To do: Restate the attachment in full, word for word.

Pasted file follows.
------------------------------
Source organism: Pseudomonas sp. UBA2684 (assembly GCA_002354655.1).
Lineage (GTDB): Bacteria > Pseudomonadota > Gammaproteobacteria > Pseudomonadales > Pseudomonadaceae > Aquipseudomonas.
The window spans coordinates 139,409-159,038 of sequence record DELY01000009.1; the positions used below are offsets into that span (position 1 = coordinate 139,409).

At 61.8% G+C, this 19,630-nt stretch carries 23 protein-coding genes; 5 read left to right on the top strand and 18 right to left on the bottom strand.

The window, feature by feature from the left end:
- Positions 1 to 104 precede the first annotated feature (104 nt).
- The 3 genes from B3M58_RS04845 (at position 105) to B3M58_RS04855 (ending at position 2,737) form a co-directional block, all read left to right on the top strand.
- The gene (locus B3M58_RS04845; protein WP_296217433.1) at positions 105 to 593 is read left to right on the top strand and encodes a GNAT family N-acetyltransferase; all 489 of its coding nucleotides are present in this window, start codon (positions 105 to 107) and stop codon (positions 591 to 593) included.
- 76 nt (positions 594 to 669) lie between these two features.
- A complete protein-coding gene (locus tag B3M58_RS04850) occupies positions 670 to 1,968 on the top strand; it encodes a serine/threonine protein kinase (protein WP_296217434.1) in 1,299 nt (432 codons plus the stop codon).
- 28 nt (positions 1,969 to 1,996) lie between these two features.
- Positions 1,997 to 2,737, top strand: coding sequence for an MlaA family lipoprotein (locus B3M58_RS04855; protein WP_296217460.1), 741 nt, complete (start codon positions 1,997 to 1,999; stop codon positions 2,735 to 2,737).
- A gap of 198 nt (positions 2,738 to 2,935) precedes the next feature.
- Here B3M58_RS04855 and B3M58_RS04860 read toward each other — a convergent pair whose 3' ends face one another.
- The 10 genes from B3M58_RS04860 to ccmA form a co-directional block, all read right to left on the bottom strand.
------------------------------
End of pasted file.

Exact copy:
Source organism: Pseudomonas sp. UBA2684 (assembly GCA_002354655.1).
Lineage (GTDB): Bacteria > Pseudomonadota > Gammaproteobacteria > Pseudomonadales > Pseudomonadaceae > Aquipseudomonas.
The window spans coordinates 139,409-159,038 of sequence record DELY01000009.1; the positions used below are offsets into that span (position 1 = coordinate 139,409).

At 61.8% G+C, this 19,630-nt stretch carries 23 protein-coding genes; 5 read left to right on the top strand and 18 right to left on the bottom strand.

The window, feature by feature from the left end:
- Positions 1 to 104 precede the first annotated feature (104 nt).
- The 3 genes from B3M58_RS04845 (at position 105) to B3M58_RS04855 (ending at position 2,737) form a co-directional block, all read left to right on the top strand.
- The gene (locus B3M58_RS04845; protein WP_296217433.1) at positions 105 to 593 is read left to right on the top strand and encodes a GNAT family N-acetyltransferase; all 489 of its coding nucleotides are present in this window, start codon (positions 105 to 107) and stop codon (positions 591 to 593) included.
- 76 nt (positions 594 to 669) lie between these two features.
- A complete protein-coding gene (locus tag B3M58_RS04850) occupies positions 670 to 1,968 on the top strand; it encodes a serine/threonine protein kinase (protein WP_296217434.1) in 1,299 nt (432 codons plus the stop codon).
- 28 nt (positions 1,969 to 1,996) lie between these two features.
- Positions 1,997 to 2,737, top strand: coding sequence for an MlaA family lipoprotein (locus B3M58_RS04855; protein WP_296217460.1), 741 nt, complete (start codon positions 1,997 to 1,999; stop codon positions 2,735 to 2,737).
- A gap of 198 nt (positions 2,738 to 2,935) precedes the next feature.
- Here B3M58_RS04855 and B3M58_RS04860 read toward each other — a convergent pair whose 3' ends face one another.
- The 10 genes from B3M58_RS04860 to ccmA form a co-directional block, all read right to left on the bottom strand.